words Al Woods
When you decide to sell a work of art, you will first encounter two questions: how to sell it and when? Is it worth selling through a gallery or a dealer? And how is this best done (if you have a choice)? To begin with, the collector must find out which works of art the selected auction house or dealer specializes in selling.
In addition, you should consider that some works are much better sold in certain areas, so you should also consider the location of the auction house and all the associated costs of sale. Thus, one New York collector knew very well that the most successful market for the sale of his work of German neo-expressionist is Berlin, but he wondered whether it makes sense to send to EU freeports prepared for sale large painting, given the high cost of transporting it from New York. The painting was not among the very expensive works (less than $ 20,000), so it was decided that the shipment will not pay off, and the work was put up for sale in New York. As a result, unfortunately, it left at a minimum price.
Auction houses and dealers prefer to take for sale only those objects for which they expect to find a buyer. However, not all works are easy to sell, and for some the market is not at all obvious. Sometimes there are situations where a collector may prefer to donate or give away a work of art to avoid paying income tax.
Some works are worth selling at auctions, others are not. The advantage of an auction sale is that the seller can attract the attention of several potential buyers at the same time and thus stimulate an increase in the auction price. In addition, the auction process for large sales allows you to expand your marketing campaign using advertising and exhibitions, which can fuel interest in the object. After all, the auction market is quite transparent; sellers know when their work will be sold and can observe the process.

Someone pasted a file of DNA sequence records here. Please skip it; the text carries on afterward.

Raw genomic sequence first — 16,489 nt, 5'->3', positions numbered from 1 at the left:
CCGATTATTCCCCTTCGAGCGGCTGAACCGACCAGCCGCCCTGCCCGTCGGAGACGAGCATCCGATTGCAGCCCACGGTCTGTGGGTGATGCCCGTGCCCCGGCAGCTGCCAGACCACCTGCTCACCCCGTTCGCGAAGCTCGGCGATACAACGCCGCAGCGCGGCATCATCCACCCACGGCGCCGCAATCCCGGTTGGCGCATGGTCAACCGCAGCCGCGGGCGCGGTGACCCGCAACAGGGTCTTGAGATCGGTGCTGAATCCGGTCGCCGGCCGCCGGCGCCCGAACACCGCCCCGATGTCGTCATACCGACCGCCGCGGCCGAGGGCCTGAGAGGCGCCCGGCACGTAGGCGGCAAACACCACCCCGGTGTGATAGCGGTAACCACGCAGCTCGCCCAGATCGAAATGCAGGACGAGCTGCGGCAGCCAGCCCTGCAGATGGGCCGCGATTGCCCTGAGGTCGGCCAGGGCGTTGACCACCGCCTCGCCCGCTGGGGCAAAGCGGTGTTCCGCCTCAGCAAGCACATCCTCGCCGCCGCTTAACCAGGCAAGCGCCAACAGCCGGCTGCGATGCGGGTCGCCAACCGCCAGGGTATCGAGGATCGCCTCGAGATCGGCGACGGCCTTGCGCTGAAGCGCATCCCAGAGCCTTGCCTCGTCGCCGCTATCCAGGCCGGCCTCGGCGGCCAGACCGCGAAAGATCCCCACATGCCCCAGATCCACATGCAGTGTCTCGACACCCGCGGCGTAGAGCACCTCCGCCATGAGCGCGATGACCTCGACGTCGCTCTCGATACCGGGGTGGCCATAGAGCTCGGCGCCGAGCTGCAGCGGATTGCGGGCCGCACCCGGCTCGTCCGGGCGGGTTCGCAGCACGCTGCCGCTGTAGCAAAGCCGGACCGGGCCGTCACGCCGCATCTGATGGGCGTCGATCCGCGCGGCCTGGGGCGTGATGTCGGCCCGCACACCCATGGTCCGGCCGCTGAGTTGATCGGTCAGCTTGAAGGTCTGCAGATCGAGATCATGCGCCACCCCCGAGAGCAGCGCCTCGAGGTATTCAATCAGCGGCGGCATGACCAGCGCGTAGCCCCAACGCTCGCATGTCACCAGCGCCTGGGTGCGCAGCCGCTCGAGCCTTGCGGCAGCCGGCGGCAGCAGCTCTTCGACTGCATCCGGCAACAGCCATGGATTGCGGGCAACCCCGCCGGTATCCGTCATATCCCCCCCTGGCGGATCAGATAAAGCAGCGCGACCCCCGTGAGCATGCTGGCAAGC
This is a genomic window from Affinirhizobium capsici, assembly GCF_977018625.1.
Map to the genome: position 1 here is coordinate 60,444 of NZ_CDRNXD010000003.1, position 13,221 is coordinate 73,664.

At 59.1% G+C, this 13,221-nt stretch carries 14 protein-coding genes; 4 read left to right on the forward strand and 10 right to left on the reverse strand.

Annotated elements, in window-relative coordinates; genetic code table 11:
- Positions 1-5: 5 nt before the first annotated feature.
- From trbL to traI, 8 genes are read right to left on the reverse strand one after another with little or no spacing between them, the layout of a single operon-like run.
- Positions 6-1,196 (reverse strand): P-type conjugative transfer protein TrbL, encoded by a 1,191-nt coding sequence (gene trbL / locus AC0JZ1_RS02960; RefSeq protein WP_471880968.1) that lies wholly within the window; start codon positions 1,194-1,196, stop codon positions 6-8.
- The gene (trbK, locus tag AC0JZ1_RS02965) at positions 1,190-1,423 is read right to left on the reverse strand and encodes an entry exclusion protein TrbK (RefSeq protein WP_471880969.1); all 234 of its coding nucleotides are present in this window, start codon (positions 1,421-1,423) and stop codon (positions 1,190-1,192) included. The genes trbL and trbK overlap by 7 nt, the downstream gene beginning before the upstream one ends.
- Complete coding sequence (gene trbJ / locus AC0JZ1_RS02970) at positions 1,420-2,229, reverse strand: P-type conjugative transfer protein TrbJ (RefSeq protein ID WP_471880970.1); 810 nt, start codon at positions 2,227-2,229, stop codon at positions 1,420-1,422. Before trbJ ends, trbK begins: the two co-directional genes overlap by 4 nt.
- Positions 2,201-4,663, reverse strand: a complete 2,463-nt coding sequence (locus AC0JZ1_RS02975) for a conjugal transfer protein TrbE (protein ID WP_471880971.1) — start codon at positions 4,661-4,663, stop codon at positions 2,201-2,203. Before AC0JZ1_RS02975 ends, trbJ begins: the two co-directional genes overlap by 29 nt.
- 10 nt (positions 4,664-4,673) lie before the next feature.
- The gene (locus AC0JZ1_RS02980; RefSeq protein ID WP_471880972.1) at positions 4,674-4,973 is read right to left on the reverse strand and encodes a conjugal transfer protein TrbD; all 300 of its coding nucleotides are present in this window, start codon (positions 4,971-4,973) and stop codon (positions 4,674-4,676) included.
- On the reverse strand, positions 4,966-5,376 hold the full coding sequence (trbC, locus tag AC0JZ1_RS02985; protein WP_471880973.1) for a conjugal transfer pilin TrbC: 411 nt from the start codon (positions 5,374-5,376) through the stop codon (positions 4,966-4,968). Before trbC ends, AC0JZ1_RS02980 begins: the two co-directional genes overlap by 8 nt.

The disadvantage of selling at auctions is that the seller must adjust to the auction calendar, which is not always convenient. A work that you have provided for sale in the summer may not be auctioned until November. In smaller regional auction houses, the sales process is usually much faster as the whole process of preparation – cataloging, marketing, exhibitions, etc. – is not so thoroughly organized. As a rule, payment is made 35 days after the sale, but there were cases when the funds from the sale did not arrive at the agreed time, and the seller had to take the payment process under his own control.
Sale at auction sites is not without risks. Auctions are held in public, so some collectors are afraid to put their works on them. If the object is recognizable, then many may be interested in the reasons for its sale: are they not related to the financial difficulties? If the work is not sold, it will also become immediately known: a work that has been taken off sale will be considered “burned” and subsequently difficult to sell, at least in the near future, and at the desired price. To return such work to sale, the owner will need to “rehabilitate” it: remove it from the market for a period of time and, if possible, hand it over for participation in exhibitions with a good reputation. This takes time.
Sometimes, before trying to sell work through an auction house, the collector will have to remember if he has any special arrangements with the dealer from whom he originally purchased the work. It is important to remember that in the primary market dealers like to control the sale of the work of the artists they represent, and even if the collector has not signed a first refusal agreement, the agent may expect the work to be sold through his gallery later. And ignoring these expectations can have negative consequences.